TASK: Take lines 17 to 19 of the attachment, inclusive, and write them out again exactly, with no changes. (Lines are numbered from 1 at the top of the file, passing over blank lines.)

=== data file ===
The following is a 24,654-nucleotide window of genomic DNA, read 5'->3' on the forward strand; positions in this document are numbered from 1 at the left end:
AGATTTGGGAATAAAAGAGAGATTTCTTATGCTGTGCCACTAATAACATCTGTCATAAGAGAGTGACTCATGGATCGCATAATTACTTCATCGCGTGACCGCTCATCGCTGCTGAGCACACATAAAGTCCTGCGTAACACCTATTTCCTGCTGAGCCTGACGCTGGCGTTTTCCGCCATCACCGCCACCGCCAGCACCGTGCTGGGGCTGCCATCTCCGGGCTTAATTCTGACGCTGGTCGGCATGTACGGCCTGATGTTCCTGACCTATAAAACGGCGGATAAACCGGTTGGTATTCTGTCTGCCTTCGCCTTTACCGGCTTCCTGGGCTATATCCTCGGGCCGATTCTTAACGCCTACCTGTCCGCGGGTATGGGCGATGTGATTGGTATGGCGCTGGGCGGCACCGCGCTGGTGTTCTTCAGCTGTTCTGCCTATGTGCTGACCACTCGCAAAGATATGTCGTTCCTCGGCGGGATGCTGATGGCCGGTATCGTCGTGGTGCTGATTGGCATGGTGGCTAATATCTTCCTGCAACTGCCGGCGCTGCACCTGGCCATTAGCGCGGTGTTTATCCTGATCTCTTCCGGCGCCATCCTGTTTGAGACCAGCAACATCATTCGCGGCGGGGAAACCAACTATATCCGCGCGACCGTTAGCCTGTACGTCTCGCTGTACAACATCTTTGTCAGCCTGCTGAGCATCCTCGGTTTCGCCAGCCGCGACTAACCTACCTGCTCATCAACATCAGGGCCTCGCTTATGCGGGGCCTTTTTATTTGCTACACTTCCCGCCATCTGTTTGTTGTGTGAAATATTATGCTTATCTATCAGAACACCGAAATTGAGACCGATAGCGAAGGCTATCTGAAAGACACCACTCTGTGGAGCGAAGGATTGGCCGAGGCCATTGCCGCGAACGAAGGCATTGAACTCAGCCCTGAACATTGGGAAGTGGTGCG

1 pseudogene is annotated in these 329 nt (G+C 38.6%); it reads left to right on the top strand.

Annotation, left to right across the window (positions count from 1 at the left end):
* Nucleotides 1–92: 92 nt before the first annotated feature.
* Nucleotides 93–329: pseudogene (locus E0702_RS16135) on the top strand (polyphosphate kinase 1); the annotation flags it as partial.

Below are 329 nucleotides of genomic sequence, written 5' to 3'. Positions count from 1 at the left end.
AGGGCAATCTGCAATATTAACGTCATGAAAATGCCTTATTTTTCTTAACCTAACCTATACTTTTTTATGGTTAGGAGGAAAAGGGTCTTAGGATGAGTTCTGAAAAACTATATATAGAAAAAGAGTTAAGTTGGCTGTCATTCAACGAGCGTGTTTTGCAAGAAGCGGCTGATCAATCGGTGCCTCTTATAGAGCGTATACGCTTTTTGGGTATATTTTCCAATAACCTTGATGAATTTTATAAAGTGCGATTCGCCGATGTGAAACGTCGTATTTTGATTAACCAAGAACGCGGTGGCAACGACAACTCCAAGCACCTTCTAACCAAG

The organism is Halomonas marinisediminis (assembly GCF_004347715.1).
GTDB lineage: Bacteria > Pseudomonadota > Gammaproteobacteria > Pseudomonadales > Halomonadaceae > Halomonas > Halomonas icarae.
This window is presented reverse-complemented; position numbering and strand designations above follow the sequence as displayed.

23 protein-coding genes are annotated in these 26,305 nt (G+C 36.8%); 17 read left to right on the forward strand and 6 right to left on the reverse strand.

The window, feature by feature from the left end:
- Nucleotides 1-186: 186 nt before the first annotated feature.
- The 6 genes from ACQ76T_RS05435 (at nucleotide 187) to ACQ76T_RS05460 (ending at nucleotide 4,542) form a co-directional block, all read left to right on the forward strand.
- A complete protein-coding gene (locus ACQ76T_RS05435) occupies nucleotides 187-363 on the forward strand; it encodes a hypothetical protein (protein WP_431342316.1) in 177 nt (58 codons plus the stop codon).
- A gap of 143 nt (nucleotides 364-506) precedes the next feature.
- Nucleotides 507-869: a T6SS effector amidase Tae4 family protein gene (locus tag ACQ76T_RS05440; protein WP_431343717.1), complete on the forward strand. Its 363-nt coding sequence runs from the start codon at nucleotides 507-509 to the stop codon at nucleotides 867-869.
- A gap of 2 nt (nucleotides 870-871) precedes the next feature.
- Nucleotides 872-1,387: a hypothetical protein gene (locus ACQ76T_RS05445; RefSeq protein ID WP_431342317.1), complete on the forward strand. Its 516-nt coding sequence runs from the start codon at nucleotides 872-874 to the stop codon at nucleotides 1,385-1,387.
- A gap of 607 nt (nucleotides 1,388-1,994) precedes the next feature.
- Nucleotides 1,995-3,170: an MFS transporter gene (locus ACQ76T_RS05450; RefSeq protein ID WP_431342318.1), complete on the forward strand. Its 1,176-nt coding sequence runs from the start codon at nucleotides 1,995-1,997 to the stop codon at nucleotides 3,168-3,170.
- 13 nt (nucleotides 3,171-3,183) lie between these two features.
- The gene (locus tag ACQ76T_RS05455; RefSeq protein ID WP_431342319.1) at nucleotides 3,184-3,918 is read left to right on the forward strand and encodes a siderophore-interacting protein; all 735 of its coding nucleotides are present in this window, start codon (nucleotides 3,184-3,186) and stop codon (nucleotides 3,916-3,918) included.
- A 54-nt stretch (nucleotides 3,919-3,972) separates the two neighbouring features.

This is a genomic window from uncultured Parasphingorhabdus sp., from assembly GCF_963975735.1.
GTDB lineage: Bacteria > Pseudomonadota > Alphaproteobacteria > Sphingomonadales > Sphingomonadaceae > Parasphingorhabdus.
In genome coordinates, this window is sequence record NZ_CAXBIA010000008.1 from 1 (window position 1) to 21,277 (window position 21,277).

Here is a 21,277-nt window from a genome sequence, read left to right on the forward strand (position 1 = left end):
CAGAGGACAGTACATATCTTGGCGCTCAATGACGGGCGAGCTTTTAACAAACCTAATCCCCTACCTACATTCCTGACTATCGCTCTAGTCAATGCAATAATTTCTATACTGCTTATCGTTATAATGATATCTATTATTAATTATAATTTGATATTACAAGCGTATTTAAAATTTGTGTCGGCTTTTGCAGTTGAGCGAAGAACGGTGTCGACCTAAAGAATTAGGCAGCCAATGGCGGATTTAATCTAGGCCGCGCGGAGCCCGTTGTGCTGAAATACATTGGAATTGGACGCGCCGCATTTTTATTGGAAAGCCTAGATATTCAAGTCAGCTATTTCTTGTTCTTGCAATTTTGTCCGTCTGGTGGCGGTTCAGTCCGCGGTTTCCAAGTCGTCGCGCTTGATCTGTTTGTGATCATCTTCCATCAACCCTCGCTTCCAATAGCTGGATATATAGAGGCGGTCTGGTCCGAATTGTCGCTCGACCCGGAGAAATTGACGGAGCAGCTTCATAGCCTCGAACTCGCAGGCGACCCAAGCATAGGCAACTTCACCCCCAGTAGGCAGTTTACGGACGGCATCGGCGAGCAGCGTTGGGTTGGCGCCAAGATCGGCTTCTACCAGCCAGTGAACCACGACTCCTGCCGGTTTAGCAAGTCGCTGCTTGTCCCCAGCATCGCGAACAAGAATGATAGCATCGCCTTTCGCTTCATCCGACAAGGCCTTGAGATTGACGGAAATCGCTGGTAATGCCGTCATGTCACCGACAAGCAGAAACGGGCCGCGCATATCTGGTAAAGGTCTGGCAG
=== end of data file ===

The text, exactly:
- A gap of 143 nt (nucleotides 364-506) precedes the next feature.
- Nucleotides 507-869: a T6SS effector amidase Tae4 family protein gene (locus tag ACQ76T_RS05440; protein WP_431343717.1), complete on the forward strand. Its 363-nt coding sequence runs from the start codon at nucleotides 507-509 to the stop codon at nucleotides 867-869.
- A gap of 2 nt (nucleotides 870-871) precedes the next feature.